Shopping Cart

Your shopping cart is empty
Visit the shop

Gothic Date

May 2014
M T W T F S S
« Sep    
 1234
567891011
12131415161718
19202122232425
262728293031  

Monster Bike

I was just minding my own business when I heard a low rumble and felt the Earth begin to stir. Before I knew what was happening, it was upon me, the Monster Bike being driven by Val Schooley was coming down my street. Heads turn. Pulses race, and people stop in their tracks when the gothic art masterpiece he rides comes into view. Here’s a little tale of dark intrigue about a powerful machine that is a work of art on wheels.

The Bike :

Yamaha Raider 2009. 1300 cubic inch V-Twin engine, 109 horsepower, 140 mph top speed, 0-60 in less then 3 seconds, longest bike on the market at 109 inches. After market parts include Arland Ness mirrors and wrap around license plate, as well as other after market Yamaha parts.

Yamaha wanted to develop a bike that was different then the standard old school Harley and wanted a more “chopper” styling. They achieved an “old muscle” style with today’s technology with this bike, which makes it extremely powerful and gas efficient (in fact, Harley does not make a bike this powerful). The new caption Yamaha will be advertising for this bike is “Make It Your Way”.

Yahama has succeeded in changing cruiser styling with this bike and Honda, as well as Suzuki, are trying to catch up.

Val’s Story:

The style and unusually large rear wheel (fat tire) drew my interest to this bike. After purchasing the bike, friends and fans would often comment to me that the bike looked very “gothic” since the design of this bike gave that feeling (and it is a beautiful black). I agreed and started to envision a custom paint job that would have bats and perhaps wolves. While I have painted bikes in the past, this paint job would be beyond my limited talent of flames. After weeks of research for an affordable and talented artist, I found Zennon. I told
him of my vision and we collectively came up with the wolf bat idea, as well as the cool green color.

This project took 6 months to complete and the pearl and metalic painting in green is outstanding in the sunlight. I plan on entering the bike in upcoming car shows. Pictures have been taken by the artist and may appear in a future edition of Cruiser Magazine. Yamaha in Modesto (Calif) has also taken pictures to enter into the publicity contest for the “Make It Your Way” ad campaign.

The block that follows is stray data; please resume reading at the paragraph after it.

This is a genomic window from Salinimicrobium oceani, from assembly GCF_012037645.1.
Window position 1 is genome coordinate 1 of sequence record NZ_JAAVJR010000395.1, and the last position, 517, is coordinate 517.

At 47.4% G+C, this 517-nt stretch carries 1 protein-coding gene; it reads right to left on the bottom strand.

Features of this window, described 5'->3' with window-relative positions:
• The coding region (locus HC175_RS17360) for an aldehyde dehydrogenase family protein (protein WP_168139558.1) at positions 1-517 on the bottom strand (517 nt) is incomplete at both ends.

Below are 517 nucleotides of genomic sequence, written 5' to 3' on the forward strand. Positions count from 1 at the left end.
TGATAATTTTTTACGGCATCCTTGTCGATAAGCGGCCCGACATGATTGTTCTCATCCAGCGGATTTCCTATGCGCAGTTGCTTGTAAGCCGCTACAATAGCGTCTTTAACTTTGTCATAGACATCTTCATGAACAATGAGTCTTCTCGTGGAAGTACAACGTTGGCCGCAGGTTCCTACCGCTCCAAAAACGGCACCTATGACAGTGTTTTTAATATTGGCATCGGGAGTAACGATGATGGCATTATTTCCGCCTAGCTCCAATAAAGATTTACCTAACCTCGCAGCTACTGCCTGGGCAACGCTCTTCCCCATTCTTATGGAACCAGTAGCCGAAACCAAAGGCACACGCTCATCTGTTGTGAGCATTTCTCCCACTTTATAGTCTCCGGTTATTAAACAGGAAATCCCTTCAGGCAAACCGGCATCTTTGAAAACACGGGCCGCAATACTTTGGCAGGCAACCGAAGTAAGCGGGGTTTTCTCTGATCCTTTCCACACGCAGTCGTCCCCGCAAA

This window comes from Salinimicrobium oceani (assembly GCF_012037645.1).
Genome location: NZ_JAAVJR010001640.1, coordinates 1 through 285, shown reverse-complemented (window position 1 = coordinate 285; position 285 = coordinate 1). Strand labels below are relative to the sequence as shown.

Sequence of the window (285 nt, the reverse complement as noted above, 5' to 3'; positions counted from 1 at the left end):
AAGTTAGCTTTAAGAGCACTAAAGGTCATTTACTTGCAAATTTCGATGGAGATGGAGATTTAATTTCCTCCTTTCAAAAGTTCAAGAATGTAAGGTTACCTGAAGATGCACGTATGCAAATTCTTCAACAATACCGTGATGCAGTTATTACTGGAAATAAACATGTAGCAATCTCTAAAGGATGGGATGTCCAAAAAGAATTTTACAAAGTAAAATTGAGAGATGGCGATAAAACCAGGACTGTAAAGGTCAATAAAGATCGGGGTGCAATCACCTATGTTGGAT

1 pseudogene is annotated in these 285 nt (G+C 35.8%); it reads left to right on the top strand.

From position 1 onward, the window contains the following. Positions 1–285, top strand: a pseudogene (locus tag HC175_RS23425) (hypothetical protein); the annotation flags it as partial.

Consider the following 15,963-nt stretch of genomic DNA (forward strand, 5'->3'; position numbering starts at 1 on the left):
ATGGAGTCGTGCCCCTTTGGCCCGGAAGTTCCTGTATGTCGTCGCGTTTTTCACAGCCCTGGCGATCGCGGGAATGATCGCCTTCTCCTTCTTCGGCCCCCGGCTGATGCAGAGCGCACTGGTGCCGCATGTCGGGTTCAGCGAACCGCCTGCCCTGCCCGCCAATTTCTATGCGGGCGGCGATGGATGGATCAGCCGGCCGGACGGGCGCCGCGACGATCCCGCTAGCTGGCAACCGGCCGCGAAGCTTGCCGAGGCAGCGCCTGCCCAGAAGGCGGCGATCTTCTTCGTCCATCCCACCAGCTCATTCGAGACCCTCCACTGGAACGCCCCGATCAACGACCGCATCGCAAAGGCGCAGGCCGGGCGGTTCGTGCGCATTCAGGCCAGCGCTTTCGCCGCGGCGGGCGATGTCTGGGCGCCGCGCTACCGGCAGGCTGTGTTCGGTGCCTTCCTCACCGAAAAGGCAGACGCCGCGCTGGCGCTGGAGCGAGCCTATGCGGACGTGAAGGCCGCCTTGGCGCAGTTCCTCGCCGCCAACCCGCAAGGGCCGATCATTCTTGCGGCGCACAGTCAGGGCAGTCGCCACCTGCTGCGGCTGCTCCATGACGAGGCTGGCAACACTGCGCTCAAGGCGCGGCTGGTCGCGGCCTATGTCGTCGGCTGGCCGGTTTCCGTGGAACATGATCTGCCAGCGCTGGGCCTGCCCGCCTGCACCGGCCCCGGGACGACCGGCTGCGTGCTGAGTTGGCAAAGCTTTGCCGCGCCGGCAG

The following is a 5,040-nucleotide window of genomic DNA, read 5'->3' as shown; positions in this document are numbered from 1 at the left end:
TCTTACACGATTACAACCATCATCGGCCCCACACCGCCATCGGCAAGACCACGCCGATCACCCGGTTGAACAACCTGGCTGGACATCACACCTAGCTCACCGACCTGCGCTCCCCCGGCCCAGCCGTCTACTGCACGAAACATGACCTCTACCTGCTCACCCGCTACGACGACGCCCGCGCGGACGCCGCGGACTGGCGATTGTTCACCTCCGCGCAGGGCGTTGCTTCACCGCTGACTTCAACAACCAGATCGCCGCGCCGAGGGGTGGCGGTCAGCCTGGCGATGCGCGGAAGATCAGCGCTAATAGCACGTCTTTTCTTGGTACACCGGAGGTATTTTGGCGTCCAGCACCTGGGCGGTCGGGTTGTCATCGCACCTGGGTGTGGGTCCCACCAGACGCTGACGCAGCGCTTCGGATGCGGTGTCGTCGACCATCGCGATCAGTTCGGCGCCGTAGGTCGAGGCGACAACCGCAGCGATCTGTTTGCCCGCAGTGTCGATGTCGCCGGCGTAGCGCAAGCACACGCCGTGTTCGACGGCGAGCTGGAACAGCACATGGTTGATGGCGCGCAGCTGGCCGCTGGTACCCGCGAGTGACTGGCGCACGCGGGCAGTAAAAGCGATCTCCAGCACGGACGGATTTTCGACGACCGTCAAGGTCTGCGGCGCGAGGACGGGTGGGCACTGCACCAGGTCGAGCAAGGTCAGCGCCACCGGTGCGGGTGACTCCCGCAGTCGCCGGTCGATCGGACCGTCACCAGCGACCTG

At this time, we have taken the bike on only one long ride, along the California Coast and it performed beautifully. It is an amazing bike to ride and this June we will be taking a long Yellowstone Park ride with friends. I anticipate many long years of pleasing and comfortable riding on this bike.

The Artist’s Story:

My name is Zennon and I started airbrushing when I was seventeen years old.  I started to airbrush mainly because I found it to be an instrument of precision if mastered it, and I wanted a challenge.  In the beginning there were very limited amount of resources at the time I could count on for information and so I learned by the trial and error.

At first, I thought it was just going to be a phase I would end up going through in my life.  Twenty years later I am still airbrushing.  Since I wanted to keep doing art I decided to study art and in the process I earned a Bachelor of Arts degree from CSU Stanislaus, in Turlock, Ca.  Five years after completed my undergraduate work I earned my certificate for automotive refinishing from Modesto Junior College.  I evolved from simple t-shirt painting with acrylic paints to custom, detailed murals on helmets and motorcycles using automotive paint.

Val’s bike was a peculiar project from the outset.  He called me one day and asked me if I would be interested in painting artwork on his bike, of course I responded by accepting the challenge.  He wanted a bat theme on his motorcycle but was not to sure if he just wanted it in black and white.  I suggested we add one other color besides having it just plain black and white.  Val said he likes greens so I told him I would paint a mailbox to show him how I would go about painting his motorcycle pieces.  When the mailbox was completed he gazed at it and ran off with it to show his wife, and within a couple of days he called me up and said I got the commission.

Comments are closed.